UK Foreign Affairs committe considers probe on Sino-British ties: concerns about erosion of Hong Kong’s Basic Law
Hong Kong issues likely to come up, including the disappearance of Lee Bo and fears about the potential erosion of the city’s mini-constitution
A wide-ranging inquiry into the increasingly close economic relationship between Britain and China – and its implications for human rights – is being considered by an influential committee of Britain’s parliament.
In a move likely to raise the hackles of Beijing – and present a headache for British Prime Minister David Cameron – members of the parliamentary Foreign Affairs Committee (FAC) are expected to consider the proposal put forward by its chairman, Conservative MP Crispin Blunt.
Two years ago the same committee carried out a probe into UK-SAR relations 30 years after the signing of the Joint Declaration, which triggered an outcry in Beijing, and led to MPs being barred from entering the mainland and Hong Kong in an unprecedented row.
It also represents a possible ratcheting up of international focus on the case of bookseller Lee Bo, who is also a British citizen. Bo disappeared more than a week ago.
Analysts say the probe could span the two countries’ handling of trade and investment, human rights and Hong Kong affairs.
A Foreign Affairs Committee spokeswoman told the Sunday Morning Post: “The chairman – Crispin Blunt MP – is interested in proposing an inquiry to MPs which would look at the UK’s relations with China.
“Hong Kong, as a part of China with a unique British interest based on its history, establishment and key economic relationship, would form part of his proposal and would feature in the terms of reference of a wider inquiry into the relationship between the UK and China.”
Under the committee’s procedure Blunt’s proposal would be debated by fellow members who ultimately will decide the shape the scope and terms of the inquiry. A spokeswoman stressed the chair’s proposal did not carry greater weight than members in subjecting countries and events to public scrutiny.
If the committee gives the China inquiry gets the go-ahead, proceedings will start in the next parliamentary year.
Analysts expect the inquiry to examine the influence of trade, which has seen the UK sign up to the China-led Asian Infrastructure Investment Bank and the securing by China of a deal to build nuclear power stations for Britain, which has raised national security concerns.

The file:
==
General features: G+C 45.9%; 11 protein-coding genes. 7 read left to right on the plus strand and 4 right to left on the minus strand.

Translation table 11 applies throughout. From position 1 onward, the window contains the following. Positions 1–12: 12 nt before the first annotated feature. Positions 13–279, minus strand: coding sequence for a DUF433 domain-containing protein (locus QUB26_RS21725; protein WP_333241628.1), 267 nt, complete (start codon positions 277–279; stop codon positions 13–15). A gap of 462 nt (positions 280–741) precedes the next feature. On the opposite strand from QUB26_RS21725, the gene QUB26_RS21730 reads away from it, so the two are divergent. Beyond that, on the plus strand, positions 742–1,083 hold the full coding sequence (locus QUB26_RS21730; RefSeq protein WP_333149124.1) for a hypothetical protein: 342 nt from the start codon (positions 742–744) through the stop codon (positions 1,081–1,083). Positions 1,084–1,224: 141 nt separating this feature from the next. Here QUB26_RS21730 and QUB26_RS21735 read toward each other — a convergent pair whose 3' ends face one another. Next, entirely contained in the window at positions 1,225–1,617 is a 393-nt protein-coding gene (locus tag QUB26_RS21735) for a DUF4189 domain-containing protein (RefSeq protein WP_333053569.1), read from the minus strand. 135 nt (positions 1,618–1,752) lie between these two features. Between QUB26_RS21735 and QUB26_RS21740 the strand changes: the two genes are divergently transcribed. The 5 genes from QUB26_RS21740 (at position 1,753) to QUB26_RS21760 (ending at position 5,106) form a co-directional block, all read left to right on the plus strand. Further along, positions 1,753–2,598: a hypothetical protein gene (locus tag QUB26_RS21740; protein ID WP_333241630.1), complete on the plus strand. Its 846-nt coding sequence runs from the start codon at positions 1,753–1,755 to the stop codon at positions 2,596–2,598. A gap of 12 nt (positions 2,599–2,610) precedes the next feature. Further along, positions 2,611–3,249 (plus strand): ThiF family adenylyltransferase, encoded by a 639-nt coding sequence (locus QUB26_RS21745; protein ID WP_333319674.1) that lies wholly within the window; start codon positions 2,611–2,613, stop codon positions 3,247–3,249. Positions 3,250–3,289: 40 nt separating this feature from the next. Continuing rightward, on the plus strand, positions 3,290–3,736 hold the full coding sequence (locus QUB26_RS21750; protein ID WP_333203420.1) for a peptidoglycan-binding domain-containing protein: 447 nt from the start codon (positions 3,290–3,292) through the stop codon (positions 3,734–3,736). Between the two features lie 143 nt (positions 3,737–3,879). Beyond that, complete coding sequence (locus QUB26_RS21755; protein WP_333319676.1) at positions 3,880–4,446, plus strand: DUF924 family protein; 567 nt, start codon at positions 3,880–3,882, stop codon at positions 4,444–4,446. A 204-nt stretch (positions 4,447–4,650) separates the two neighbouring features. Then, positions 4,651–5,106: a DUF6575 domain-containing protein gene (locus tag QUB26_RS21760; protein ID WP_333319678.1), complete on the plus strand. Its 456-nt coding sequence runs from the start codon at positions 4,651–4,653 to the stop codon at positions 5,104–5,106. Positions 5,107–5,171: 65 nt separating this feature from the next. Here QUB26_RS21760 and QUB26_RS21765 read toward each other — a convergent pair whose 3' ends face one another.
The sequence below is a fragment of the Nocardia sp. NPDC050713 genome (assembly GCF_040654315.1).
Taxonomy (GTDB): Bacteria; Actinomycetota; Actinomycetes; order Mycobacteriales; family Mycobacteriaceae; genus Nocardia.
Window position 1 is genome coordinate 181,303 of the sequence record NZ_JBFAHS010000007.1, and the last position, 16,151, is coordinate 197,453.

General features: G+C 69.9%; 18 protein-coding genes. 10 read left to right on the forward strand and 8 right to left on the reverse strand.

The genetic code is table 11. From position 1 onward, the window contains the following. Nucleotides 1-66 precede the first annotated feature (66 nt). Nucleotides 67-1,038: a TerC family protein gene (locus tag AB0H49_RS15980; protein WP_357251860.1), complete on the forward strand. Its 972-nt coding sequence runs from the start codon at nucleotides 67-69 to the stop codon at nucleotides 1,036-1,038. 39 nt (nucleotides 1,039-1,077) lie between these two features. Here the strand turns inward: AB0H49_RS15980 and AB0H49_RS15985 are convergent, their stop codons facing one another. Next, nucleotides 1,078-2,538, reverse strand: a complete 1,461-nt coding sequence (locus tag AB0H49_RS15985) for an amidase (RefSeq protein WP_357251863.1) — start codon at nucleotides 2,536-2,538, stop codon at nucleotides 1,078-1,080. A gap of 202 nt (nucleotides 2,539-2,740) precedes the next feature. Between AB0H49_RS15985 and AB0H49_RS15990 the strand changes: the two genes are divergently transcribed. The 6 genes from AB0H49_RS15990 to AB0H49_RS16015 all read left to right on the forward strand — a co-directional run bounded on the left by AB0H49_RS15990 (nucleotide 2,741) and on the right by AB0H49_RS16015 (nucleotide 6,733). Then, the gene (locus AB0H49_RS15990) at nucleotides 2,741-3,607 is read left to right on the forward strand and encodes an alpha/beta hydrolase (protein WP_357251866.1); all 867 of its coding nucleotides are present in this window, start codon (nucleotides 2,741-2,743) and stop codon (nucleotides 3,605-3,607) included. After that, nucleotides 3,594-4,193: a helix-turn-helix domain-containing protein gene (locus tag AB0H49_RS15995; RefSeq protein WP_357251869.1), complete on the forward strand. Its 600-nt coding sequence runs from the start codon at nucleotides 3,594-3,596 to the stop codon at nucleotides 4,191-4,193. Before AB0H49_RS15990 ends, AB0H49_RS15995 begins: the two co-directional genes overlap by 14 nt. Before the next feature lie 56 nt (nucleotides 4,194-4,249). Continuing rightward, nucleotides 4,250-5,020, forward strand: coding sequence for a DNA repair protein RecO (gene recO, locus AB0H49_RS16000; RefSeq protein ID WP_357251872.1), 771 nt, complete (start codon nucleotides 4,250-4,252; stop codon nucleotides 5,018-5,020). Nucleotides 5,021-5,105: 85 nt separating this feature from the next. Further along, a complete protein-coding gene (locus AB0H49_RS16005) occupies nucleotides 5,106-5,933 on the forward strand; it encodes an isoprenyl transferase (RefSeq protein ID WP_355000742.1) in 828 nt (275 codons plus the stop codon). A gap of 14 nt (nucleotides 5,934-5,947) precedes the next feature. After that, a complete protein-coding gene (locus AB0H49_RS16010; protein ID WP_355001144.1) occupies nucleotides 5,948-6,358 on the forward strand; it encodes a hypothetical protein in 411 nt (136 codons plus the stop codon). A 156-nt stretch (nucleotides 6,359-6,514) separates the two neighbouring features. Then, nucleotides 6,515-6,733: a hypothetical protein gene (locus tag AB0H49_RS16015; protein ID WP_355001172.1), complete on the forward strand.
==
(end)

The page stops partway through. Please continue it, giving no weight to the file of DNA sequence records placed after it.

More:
The investigation could also focus on Britain’s invitation to Beijing to build a high-speed rail network.
Steve Tsang, head of the School of Contemporary Chinese Studies at the University of Nottingham, said it was “entirely appropriate” for Parliament to investigate, and “it should happen.”
He added: “We don’t know what the Chinese reaction will be because we don’t know what the terms of reference of the inquiry will be,” he said. “The Chinese government doesn’t object to sittings to hear about the relationship with China or UK-China policy… [it] has a problem if proceedings should be saying things they don’t like.”
Duncan Innes-Ker, China analyst at the Economist Intelligence Unit, said the committee had a role in holding the government to account and explaining itself clearly even at the cost of some “embarrassment.”
“Given the recent developments in Hong Kong with Lee Bo, there are likely to be a number of additional concerns raised about the potential erosion of the Basic Law, and the UK government is likely to want to raise that at the parliamentary level,” the China analyst said.
However, the government’s priority was likely to remain the economic relationship, Innes-Ker said.
Overnight on Friday, the United States said it was disturbed by reports of Bo’s disappearance and four others who are linked to him.
This came after the British government and the European Union broke their silence on the issue and expressed the same concern over the mysterious disappearance of the five booksellers.
On Thursday, the EU issued a statement urging Hong Kong and Thailand to investigate and clarify the whereabouts of the booksellers.
Additional reporting by Christy Leung